Season eight implications: With Bran going full Three-Eyed Raven, the many rumors about how Bran’s new powers affect the greater history of the realm are looking all the more convincing.
Number of deaths: 1 (metaphorical death of the sweet boy that used to be Bran Stark)
When the two Stark sisters finally made it back to Winterfell after years apart, they seemed to quickly fall back into their old habits of bickering and backstabbing—except they weren’t.
Their elaborate infighting turned out to be a ploy to draw out Littlefinger’s treachery. It worked, and they capped their performance with a brutal public execution.
Please note: Sansa and Arya are friends now. (Also, Littlefinger talked a big game but wasn’t shit.)
Season eight implications: House Stark is united, an undeniably important step in shoring up humanity’s defense in the coming war against the Walkers. Losing Littlefinger in the balance was an added bonus.
Number of deaths: 1 (but it was oh-so-satisfying)
This metaplot connected a series of disparate events, as the White Walkers made their way south to—and then through—the Wall. During their march they gained a dragon, fought a skirmish against Jon and Dany, and took down a chunk of the Wall, without even breaking a sweat.
The Great War has officially began. Winter has arrived.
Please note: The Night King—the fearsome leader of the White Walkers so dastardly he even took down a dragon—never opens or moves his mouth when he’s on-screen and it is extremely off-putting once you notice it.
Season eight implications: The fact that the Wall, the Seven Kingdoms’ greatest defense against the Walkers, didn’t even make them pause is something that every living creature should take note of.
Number of deaths: Countless, with plenty more to come
Cersei and Dany began their war for the Iron Throne by gathering allies. Dany was able to secure Ellaria Sand, Olenna Tyrell, and Theon and Yara Greyjoy. Cersei brought in their Uncle Euron Greyjoy, the Tarlys (who turned on their liege lords, the Tyrells), and the Iron Bank of Braavos. The early battles saw Cersei win a round of decisive victories, as she took down the Tyrells and Sand Snakes, and captured Yara Greyjoy. It was a strategy that rebalanced what looked like a lopsided war. That is until Dany struck back (more on that below).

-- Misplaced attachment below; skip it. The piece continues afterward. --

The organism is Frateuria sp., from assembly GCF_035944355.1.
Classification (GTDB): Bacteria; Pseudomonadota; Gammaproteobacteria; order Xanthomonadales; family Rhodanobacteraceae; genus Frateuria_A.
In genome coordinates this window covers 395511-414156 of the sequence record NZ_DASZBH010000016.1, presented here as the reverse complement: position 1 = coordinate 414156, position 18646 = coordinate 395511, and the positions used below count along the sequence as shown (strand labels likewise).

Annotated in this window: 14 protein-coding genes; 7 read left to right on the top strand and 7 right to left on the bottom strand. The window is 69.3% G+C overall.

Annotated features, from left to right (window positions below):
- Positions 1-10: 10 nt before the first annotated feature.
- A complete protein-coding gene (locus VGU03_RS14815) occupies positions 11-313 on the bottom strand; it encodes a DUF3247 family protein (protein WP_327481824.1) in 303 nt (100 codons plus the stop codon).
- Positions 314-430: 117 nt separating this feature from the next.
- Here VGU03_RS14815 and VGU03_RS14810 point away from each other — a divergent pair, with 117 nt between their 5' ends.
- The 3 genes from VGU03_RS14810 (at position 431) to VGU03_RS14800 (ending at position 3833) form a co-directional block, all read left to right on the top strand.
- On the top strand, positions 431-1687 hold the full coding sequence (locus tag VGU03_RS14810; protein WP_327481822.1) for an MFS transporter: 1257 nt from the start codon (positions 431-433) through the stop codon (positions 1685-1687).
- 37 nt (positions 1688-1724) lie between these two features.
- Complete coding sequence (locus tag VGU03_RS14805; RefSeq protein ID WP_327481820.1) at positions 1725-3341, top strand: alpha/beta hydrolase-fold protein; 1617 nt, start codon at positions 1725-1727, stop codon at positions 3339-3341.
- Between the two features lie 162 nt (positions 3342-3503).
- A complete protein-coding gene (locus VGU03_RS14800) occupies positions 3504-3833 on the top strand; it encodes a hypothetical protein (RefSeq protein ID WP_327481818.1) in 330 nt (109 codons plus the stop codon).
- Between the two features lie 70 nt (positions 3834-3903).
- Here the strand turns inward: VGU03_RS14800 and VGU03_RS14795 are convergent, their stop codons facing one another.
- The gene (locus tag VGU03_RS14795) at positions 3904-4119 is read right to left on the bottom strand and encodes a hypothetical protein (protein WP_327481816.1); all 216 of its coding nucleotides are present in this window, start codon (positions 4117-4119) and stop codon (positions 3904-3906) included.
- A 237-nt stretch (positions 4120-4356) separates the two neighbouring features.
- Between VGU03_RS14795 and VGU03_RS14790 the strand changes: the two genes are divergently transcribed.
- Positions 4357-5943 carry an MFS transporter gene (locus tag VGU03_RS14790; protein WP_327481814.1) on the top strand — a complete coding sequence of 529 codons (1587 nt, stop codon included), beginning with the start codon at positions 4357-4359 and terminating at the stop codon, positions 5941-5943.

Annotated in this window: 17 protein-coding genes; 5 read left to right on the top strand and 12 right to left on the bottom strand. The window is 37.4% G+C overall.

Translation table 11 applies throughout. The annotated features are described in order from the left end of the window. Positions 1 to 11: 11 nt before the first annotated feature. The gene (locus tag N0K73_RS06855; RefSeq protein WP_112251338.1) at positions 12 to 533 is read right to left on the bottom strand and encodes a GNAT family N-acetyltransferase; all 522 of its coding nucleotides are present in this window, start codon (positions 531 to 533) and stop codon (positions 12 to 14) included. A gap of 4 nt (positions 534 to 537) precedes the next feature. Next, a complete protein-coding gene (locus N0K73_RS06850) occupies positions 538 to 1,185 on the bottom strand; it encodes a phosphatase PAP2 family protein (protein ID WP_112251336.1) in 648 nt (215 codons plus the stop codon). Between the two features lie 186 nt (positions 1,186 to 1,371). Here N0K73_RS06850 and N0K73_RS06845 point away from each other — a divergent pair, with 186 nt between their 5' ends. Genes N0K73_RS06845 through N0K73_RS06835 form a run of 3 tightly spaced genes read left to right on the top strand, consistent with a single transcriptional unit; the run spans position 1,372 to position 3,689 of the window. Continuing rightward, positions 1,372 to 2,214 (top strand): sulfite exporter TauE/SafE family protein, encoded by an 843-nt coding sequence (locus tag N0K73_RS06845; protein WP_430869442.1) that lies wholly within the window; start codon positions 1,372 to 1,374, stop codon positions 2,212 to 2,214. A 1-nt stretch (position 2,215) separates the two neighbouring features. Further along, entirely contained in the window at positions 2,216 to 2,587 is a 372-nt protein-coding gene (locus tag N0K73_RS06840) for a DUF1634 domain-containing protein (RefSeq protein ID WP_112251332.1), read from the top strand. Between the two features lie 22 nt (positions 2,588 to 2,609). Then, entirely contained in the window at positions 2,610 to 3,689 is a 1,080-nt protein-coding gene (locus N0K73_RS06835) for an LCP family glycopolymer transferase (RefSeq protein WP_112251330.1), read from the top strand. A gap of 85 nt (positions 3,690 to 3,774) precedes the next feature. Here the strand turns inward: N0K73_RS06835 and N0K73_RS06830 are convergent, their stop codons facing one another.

Please note: Olenna copped to plotting King Joffrey’s death way back in Season 4, so it’s not really a revelation for the audience when she tells Jaime Lannister. But telling someone you murdered their brat heir as they force you to kill yourself is actually a pretty badass way to go.
Season eight implications: With Ellaria Sand and Olenna Tyrell dead or captured, it’ll be tougher for Jon to rely on them as support in his fight against the army of the dead. At the same time, Euron’s early victories earned him the promise of Cersei’s hand in marriage. How that will shake out next season is anyone’s guess.
Number of deaths: Countless, including a record number of important women leaders
Jon Snow led a ragtag group of warriors north of the Wall to capture a zombie in an effort to convince Cersei and Dany to put aside their differences until after the army of the dead is defeated. The upshot? Jon was able to capture said zombie and forge a nominal truce—but only with the help of Dany and the sacrifice of one of her dragons.
Please note: White Walkers can reanimate dragons! (Come on, that’s cool!)
Season eight implications: While the zombie wasn’t able to convince Cersei to suit up for the good guys (more on that below), the plotline did birth an “ice dragon”—something that drastically rebalances the odds in favor of the White Walkers.
Number of deaths: ~6 humans, 1 “good” zombie, dozens of “bad” zombies, and the zombification of a dragon.
After suffering major losses at the hands of Cersei, Dany took her dragons out on the road, killing the Tarlys and taking back all the land Cersei claimed in the first stage of their war. Thanks to the help of Tyrion and Jaime, the two Queens finally sat down to negotiate peace in the face of the wight Jon brought back from the North. Of course, Cersei being Cersei, she later revealed to Jaime that she is now planning to wait out the Great War and then take on the victor.
Please note: No redemptive arc for Cersei.
Season eight implications: Cersei’s preemptive betrayal weakens the army of the living’s chances significantly (most of the people in Westeros reside in the South). At the same time, her loss of Jaime makes her all the more likely to continue spiraling into full Disney villain.
Number of deaths: Many of Cersei’s forces, including Randyll Tarly and his heir Dickon.